When computers failed to bring the world to an end at the dawn of 2000, everyone decided that Y2K fears had been overblown. They were, in a technical sense, but it’s also true that the turn of the century proved pivotal to the way technology mediated our experience.
Napster brought the entire record industry to its knees just as Amazon was tearing into brick-and-mortar bookstores and digital film piracy became the bane of the movie business. It was clear, fairly suddenly, that the future was going to look very different from the past. Eventually we struggled into a streaming era, and now everything is at our fingertips. It’s a brave new world, and it’s understandable that those of us who remember the old one are keen to drift back every now and then.
Two new books chronicle the consumer landscape facing young viewers and readers from the ’60s to the ’90s, the era after kid culture had reached full flower but before tweens could make their own web series or Google their choice of fanfic. If you grew up as a member of gen X or the first wave of millennials, you had to take what the corporations gave you, and you learned to love it.
The lighter, though farther-reaching, of the two is called It’s Saturday Morning! A Look Back at Four Decades of Animation, Pop Culture, and Tradition. The title promises a lot, and the book delivers enough that most readers probably won’t be disappointed.
Joe Garner and Michael Ashley breezily survey the heyday of Saturday morning cartoons, when that block was must-see TV for the grade-school set. Appropriately, they live by the Winnie-the-Pooh motto: if you don’t have anything nice to say, don’t say anything at all. Craptacular Hanna-Barbera products like Space Ghost “struck a special chord with young viewers.” The Transformers, perhaps the most blatantly product-driven major Reagan-era cartoon, is full of “richly conceived characters” and “thrilling story lines.” I mean, sure, I thought so…but I was like nine. What did I know?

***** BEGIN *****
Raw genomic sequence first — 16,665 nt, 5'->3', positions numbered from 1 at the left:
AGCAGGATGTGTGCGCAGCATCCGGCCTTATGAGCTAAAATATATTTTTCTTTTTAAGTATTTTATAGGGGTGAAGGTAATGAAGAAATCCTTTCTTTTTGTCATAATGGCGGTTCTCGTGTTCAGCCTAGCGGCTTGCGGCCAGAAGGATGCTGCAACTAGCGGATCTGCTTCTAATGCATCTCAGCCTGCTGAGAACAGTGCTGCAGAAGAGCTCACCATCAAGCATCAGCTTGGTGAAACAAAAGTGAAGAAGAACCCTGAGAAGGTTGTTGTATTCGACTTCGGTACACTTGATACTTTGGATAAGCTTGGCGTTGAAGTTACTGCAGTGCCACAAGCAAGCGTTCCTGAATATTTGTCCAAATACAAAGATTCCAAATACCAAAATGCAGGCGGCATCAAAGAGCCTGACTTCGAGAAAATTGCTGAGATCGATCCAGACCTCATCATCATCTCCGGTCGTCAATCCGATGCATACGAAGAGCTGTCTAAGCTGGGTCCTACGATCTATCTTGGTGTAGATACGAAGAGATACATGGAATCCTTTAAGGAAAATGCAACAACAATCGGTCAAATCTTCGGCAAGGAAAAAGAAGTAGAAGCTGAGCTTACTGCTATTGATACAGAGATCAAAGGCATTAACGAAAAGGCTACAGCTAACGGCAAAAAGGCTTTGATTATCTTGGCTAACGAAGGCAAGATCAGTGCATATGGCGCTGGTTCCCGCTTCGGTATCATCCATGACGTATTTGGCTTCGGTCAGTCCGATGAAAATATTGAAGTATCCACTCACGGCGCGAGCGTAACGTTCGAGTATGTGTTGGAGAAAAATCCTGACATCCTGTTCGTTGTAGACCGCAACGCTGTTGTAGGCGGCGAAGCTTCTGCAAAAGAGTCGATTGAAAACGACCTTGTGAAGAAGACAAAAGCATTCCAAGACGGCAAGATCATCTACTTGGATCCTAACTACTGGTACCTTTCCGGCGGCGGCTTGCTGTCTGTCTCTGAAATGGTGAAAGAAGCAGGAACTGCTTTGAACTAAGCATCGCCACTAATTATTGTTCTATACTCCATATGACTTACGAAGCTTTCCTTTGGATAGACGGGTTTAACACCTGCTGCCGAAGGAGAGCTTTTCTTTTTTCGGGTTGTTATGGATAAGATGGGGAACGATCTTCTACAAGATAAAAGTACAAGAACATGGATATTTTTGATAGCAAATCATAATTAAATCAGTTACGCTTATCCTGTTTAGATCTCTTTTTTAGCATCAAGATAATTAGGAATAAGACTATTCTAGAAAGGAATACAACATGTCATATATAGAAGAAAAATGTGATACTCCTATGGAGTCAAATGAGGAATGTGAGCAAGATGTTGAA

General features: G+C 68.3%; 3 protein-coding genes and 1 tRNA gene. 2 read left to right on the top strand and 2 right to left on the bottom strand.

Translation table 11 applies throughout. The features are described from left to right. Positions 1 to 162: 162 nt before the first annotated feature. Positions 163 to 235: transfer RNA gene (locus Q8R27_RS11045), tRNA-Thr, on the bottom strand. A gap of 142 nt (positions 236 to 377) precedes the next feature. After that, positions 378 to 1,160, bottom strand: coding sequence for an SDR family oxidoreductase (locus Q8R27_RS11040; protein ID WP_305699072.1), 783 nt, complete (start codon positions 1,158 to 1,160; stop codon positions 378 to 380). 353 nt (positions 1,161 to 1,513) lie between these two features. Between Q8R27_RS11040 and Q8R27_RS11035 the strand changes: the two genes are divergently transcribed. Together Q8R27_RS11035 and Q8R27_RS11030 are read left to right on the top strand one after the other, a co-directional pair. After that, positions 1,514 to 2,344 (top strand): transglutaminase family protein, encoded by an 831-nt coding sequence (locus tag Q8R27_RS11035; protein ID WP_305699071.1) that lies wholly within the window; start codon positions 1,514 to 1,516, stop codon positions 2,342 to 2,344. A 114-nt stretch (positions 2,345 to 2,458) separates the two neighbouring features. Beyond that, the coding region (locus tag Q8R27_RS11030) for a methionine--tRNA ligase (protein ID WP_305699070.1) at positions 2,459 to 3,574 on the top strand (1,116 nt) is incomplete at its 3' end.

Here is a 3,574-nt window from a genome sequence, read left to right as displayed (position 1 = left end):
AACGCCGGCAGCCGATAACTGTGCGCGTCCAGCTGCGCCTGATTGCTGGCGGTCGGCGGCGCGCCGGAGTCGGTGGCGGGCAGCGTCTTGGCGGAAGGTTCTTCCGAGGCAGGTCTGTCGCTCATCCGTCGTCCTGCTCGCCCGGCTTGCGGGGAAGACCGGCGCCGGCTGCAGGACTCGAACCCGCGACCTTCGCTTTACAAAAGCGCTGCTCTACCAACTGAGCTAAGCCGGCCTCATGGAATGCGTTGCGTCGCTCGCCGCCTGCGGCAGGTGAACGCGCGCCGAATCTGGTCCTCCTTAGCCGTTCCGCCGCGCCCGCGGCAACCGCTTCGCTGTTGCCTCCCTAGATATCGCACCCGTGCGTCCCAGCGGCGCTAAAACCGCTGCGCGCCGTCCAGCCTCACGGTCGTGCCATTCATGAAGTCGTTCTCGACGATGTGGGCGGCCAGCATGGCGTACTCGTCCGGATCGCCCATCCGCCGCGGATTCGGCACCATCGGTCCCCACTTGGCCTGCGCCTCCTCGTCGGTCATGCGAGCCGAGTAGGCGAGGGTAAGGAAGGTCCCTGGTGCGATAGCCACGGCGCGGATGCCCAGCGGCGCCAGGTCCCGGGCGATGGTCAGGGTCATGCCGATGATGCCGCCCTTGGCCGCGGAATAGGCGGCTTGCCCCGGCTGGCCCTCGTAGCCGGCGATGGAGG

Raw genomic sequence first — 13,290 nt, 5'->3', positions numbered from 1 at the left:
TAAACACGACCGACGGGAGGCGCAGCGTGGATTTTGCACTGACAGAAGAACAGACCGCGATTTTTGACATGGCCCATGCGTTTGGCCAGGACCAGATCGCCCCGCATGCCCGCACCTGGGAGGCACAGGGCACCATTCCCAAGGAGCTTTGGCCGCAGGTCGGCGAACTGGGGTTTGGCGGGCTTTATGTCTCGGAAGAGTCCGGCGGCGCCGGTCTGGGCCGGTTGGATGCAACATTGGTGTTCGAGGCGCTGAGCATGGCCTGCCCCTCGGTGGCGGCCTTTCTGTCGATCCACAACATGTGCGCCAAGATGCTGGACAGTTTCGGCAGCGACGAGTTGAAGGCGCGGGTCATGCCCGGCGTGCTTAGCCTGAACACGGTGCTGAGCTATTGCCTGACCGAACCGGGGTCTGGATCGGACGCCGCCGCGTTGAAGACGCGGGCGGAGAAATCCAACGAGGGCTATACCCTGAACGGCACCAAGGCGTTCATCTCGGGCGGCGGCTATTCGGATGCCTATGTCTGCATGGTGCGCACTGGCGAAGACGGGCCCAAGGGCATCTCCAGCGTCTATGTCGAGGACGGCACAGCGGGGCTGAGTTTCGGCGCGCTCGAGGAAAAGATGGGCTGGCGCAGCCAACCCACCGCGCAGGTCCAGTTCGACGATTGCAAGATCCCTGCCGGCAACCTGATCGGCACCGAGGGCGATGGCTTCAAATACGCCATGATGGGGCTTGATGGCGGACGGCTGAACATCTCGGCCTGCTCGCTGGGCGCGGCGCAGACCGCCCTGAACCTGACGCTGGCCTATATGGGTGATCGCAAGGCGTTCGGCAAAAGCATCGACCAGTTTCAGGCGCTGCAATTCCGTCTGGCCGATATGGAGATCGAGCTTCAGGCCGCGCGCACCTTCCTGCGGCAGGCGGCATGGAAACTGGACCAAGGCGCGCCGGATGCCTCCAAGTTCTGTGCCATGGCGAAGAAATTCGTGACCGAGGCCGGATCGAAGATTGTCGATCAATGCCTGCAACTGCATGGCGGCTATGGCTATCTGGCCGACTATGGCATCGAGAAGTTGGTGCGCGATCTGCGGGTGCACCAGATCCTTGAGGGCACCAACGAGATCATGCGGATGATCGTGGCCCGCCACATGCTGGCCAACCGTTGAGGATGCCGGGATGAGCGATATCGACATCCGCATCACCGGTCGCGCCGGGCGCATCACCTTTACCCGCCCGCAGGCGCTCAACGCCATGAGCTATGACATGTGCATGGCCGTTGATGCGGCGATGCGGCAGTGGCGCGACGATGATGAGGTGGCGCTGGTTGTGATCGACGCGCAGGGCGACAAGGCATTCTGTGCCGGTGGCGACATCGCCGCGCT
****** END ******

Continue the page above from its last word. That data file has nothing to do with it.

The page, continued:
For all its breeziness and the superficiality of its scholarship, It’s Saturday Morning! both hits the nostalgia button and suggests a clear progression: from shows that essentially paid tribute to established TV tropes (The Flintstones, The Jetsons) to shows that commented on them ironically, even if kids weren’t always in on the joke (Teenage Mutant Ninja Turtles, Bobby’s World). Of course, adult TV was following a similar trajectory (from Gunsmoke to Seinfeld), but you’ll have to connect those dots yourself.
Gabrielle Moss takes a deeper dive into a smaller pop-culture pool with Paperback Crush: The Totally Radical History of ’80s and ’90s Teen Fiction. Based on the number of friends who’ve added this to their Goodreads list just after seeing it cross my feed, Moss has a blockbuster on her hands. It only makes sense: people have feelings about series like The Baby-Sitters Club (above) and authors like Lurlene McDaniel.
Surveying the era between Judy Blume and J.K. Rowling (as Moss points out, for all her ubiquity in the ’80s, Blume had published most of her iconic books by the end of the ’70s), the author strikes just the right note of affectionate tribute and clear-eyed skepticism regarding the books’ often rote plots and rampant stereotypes. At the same time, Moss traces progressive threads through the era; you wouldn’t call it woke, but the many thousands of teen titles published in the last two decades of the 20th century encompassed a richer variety of experiences than you might remember.
Despite its gender-neutral title, the cover of Moss’s volume tips its hand: Paperback Crush largely covers books aimed at female readers, featuring girls as leading characters. As a boy bookworm born in 1975, I certainly read a lot of those books, but I also scored some boy-forward teen titles, and if you were, like me, a fan of the Not Quite Human series (about an adolescent male android) or William Sleator’s strange science fiction, be aware that Paperback Crush is not going to go there. Sequel?